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myotube


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myotube

myotube

myotube

myotube

P398Aggregate prone desmin mutations reduced mitochondrial calcium uptake in primary myotubes upon electrical stimulation

Prolonged Myalgia in Sindbis Virus Infection: Case Description and In Vitro Infection of Myotubes and Myoblasts

Endogenous DUX4 expression in FSHD myotubes is sufficient to cause cell death and disrupts RNA splicing and cell migration pathways

Bacterial lipopolysaccharide induces rainbow trout myotube atrophy via Akt/FoxO1/Atrogin-1 signaling pathway

186 IGF-I prevents TNF-alpha-induced atrogin-1 gene expression in C2C12 myotubes

Malignant hyperthermia causing Gly2435Arg mutation of the ryanodine receptor facilitates ryanodine-induced calcium release in myotubes

Survival motor neuron protein deficiency impairs myotube formation by altering myogenic gene expression and focal adhesion dynamics

Highly efficient in vivo delivery of PMO into regenerating myotubes and rescue in laminin-α2 chain-null congenital muscular dystrophy mice

Human mesenchymal stem cells ectopically expressing full-length dystrophin can complement Duchenne muscular dystrophy myotubes by cell fusion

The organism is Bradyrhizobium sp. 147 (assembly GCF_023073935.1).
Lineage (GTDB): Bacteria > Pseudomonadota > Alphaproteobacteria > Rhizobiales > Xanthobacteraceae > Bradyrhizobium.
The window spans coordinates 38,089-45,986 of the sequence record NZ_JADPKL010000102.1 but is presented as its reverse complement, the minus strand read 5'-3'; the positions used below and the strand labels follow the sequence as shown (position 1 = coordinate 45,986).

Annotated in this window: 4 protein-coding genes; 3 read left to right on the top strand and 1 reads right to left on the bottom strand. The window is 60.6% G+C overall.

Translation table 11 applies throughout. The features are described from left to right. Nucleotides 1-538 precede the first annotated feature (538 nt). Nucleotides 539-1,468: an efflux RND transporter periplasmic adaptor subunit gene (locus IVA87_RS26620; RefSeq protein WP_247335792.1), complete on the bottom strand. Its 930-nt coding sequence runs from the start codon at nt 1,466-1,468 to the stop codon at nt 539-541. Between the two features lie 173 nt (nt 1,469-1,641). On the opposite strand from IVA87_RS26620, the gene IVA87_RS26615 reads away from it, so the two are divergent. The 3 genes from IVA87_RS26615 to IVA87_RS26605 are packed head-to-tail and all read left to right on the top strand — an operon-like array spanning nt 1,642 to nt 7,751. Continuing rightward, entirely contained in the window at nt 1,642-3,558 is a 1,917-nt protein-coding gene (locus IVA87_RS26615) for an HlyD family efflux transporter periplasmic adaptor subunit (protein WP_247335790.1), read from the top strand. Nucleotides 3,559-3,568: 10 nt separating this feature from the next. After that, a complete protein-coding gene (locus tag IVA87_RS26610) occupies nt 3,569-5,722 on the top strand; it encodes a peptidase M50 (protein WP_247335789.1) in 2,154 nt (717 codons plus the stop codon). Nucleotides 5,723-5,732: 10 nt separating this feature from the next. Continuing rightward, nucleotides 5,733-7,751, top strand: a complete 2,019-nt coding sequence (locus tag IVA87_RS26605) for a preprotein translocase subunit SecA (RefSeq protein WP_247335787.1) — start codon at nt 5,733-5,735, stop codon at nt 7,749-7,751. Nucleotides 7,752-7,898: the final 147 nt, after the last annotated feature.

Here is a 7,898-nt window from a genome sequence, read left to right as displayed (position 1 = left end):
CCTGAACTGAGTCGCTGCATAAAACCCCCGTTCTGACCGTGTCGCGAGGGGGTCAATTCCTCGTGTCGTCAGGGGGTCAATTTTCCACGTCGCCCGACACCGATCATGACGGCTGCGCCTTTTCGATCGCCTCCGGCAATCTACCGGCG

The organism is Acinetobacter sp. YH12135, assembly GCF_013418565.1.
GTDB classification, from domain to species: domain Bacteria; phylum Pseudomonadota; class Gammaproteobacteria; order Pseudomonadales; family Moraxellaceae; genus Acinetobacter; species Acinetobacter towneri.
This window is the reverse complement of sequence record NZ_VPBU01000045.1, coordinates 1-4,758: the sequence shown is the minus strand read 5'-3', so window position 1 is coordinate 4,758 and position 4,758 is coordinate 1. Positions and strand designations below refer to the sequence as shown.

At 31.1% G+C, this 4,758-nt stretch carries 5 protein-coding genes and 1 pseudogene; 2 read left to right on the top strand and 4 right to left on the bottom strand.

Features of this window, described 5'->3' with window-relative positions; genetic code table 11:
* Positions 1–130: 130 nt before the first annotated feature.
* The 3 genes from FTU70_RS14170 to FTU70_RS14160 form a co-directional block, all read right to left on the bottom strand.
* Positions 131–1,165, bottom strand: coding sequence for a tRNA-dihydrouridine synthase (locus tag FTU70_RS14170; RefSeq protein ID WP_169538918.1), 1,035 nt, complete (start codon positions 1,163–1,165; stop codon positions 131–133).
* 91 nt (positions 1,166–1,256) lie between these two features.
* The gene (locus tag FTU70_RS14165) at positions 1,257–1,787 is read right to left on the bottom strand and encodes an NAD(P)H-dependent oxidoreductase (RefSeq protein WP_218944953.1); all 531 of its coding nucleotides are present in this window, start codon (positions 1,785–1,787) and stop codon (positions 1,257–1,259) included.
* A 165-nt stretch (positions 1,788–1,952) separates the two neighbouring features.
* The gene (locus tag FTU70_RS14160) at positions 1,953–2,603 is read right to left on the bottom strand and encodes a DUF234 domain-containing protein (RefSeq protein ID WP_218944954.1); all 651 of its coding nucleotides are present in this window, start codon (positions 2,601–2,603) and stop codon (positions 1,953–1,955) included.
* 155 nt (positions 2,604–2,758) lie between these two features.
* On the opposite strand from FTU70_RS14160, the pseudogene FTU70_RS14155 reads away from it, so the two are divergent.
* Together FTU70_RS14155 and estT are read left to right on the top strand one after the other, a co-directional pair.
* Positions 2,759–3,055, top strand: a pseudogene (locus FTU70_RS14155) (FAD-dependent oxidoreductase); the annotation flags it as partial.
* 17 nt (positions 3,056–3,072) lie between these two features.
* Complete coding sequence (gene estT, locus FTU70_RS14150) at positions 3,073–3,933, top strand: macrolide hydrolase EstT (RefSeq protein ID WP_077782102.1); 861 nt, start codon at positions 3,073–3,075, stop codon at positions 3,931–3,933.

Arsenic Induces Insulin Resistance in Mouse Adipocytes and Myotubes Via Oxidative Stress-Regulated Mitochondrial Sirt3-FOXO3a Signaling Pathway

Enhanced excitation-coupled Ca2+ entry induces nuclear translocation of NFAT and contributes to IL-6 release from myotubes from patients with central core disease

Enhanced excitation-coupled Ca2+ entry induces nuclear translocation of NFAT and contributes to IL-6 release from myotubes from patients with central core disease

Adenovirus-Mediated Transfer of the Acid α-Glucosidase Gene into Fibroblasts, Myoblasts and Myotubes from Patients with Glycogen Storage Disease Type II Leads to High Level Expression of Enzyme and Corrects Glycogen Accumulation

O42. Is Muscle a Chemotactic Organ in the Idiopathic Inflammatory Myopathies (IIM)? Overexpression of MHC I (H-2Kb) in C2C12 Myotubes Results in Release of Pro-Inflammatory Cytokines

 

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An embryonic precursor of a skeletal muscle fibre. During development in the early embryo, numerous individual precursor cells, called myoblasts, proliferate and migrate to sites where muscle formation will take place. There they fuse to form myotubes, each containing numerous nuclei and bounded by a single plasma membrane. The process of differentiation continues as the myotube manufactures the characteristic muscle proteins that will form the contractile myofibrils and eventually matures into a muscle fibre.

Subjects: Chemistry — Biological Sciences.


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